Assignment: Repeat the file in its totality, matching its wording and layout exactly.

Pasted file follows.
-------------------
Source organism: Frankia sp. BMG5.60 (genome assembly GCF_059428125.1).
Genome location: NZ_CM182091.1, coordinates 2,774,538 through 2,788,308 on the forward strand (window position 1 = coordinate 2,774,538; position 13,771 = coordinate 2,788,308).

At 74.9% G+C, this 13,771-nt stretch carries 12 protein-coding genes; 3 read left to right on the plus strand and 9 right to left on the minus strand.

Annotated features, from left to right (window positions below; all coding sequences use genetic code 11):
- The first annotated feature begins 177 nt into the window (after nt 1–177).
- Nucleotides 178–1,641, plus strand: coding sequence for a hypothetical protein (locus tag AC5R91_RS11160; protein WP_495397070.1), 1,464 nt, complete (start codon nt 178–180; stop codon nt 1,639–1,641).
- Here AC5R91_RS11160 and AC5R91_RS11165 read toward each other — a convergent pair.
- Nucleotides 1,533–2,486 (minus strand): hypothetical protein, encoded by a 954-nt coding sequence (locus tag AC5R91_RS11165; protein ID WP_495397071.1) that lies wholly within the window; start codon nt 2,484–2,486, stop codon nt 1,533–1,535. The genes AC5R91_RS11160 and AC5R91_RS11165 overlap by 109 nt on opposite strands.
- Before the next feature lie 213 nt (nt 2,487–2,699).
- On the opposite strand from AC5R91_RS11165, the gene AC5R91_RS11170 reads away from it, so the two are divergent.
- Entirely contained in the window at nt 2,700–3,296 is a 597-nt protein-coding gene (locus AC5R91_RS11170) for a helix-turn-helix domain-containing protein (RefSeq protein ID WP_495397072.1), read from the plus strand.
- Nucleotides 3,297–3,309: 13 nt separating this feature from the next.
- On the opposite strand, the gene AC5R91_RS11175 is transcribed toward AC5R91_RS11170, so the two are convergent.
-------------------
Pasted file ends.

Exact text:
Source organism: Frankia sp. BMG5.60 (genome assembly GCF_059428125.1).
Genome location: NZ_CM182091.1, coordinates 2,774,538 through 2,788,308 on the forward strand (window position 1 = coordinate 2,774,538; position 13,771 = coordinate 2,788,308).

At 74.9% G+C, this 13,771-nt stretch carries 12 protein-coding genes; 3 read left to right on the plus strand and 9 right to left on the minus strand.

Annotated features, from left to right (window positions below; all coding sequences use genetic code 11):
- The first annotated feature begins 177 nt into the window (after nt 1–177).
- Nucleotides 178–1,641, plus strand: coding sequence for a hypothetical protein (locus tag AC5R91_RS11160; protein WP_495397070.1), 1,464 nt, complete (start codon nt 178–180; stop codon nt 1,639–1,641).
- Here AC5R91_RS11160 and AC5R91_RS11165 read toward each other — a convergent pair.
- Nucleotides 1,533–2,486 (minus strand): hypothetical protein, encoded by a 954-nt coding sequence (locus tag AC5R91_RS11165; protein ID WP_495397071.1) that lies wholly within the window; start codon nt 2,484–2,486, stop codon nt 1,533–1,535. The genes AC5R91_RS11160 and AC5R91_RS11165 overlap by 109 nt on opposite strands.
- Before the next feature lie 213 nt (nt 2,487–2,699).
- On the opposite strand from AC5R91_RS11165, the gene AC5R91_RS11170 reads away from it, so the two are divergent.
- Entirely contained in the window at nt 2,700–3,296 is a 597-nt protein-coding gene (locus AC5R91_RS11170) for a helix-turn-helix domain-containing protein (RefSeq protein ID WP_495397072.1), read from the plus strand.
- Nucleotides 3,297–3,309: 13 nt separating this feature from the next.
- On the opposite strand, the gene AC5R91_RS11175 is transcribed toward AC5R91_RS11170, so the two are convergent.